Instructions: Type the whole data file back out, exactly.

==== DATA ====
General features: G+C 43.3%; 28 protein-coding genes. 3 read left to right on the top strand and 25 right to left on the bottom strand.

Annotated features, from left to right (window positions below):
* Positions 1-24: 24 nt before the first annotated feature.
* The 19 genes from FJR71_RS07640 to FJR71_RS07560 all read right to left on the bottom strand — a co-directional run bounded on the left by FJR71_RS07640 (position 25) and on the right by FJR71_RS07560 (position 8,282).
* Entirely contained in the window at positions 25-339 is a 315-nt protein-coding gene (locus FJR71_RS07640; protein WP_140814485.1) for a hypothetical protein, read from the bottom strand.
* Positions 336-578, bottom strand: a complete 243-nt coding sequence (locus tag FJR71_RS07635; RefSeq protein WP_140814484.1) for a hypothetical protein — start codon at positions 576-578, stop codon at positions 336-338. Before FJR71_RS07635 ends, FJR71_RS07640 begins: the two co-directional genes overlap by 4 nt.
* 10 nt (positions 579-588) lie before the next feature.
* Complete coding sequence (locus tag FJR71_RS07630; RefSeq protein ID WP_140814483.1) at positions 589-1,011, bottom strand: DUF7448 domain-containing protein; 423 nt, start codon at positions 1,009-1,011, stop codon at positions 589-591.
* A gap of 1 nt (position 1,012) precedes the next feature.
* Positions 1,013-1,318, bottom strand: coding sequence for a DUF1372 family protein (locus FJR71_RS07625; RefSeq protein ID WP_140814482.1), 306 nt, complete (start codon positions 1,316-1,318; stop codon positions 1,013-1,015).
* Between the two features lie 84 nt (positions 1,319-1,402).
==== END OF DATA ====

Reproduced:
General features: G+C 43.3%; 28 protein-coding genes. 3 read left to right on the top strand and 25 right to left on the bottom strand.

Annotated features, from left to right (window positions below):
* Positions 1-24: 24 nt before the first annotated feature.
* The 19 genes from FJR71_RS07640 to FJR71_RS07560 all read right to left on the bottom strand — a co-directional run bounded on the left by FJR71_RS07640 (position 25) and on the right by FJR71_RS07560 (position 8,282).
* Entirely contained in the window at positions 25-339 is a 315-nt protein-coding gene (locus FJR71_RS07640; protein WP_140814485.1) for a hypothetical protein, read from the bottom strand.
* Positions 336-578, bottom strand: a complete 243-nt coding sequence (locus tag FJR71_RS07635; RefSeq protein WP_140814484.1) for a hypothetical protein — start codon at positions 576-578, stop codon at positions 336-338. Before FJR71_RS07635 ends, FJR71_RS07640 begins: the two co-directional genes overlap by 4 nt.
* 10 nt (positions 579-588) lie before the next feature.
* Complete coding sequence (locus tag FJR71_RS07630; RefSeq protein ID WP_140814483.1) at positions 589-1,011, bottom strand: DUF7448 domain-containing protein; 423 nt, start codon at positions 1,009-1,011, stop codon at positions 589-591.
* A gap of 1 nt (position 1,012) precedes the next feature.
* Positions 1,013-1,318, bottom strand: coding sequence for a DUF1372 family protein (locus FJR71_RS07625; RefSeq protein ID WP_140814482.1), 306 nt, complete (start codon positions 1,316-1,318; stop codon positions 1,013-1,015).
* Between the two features lie 84 nt (positions 1,319-1,402).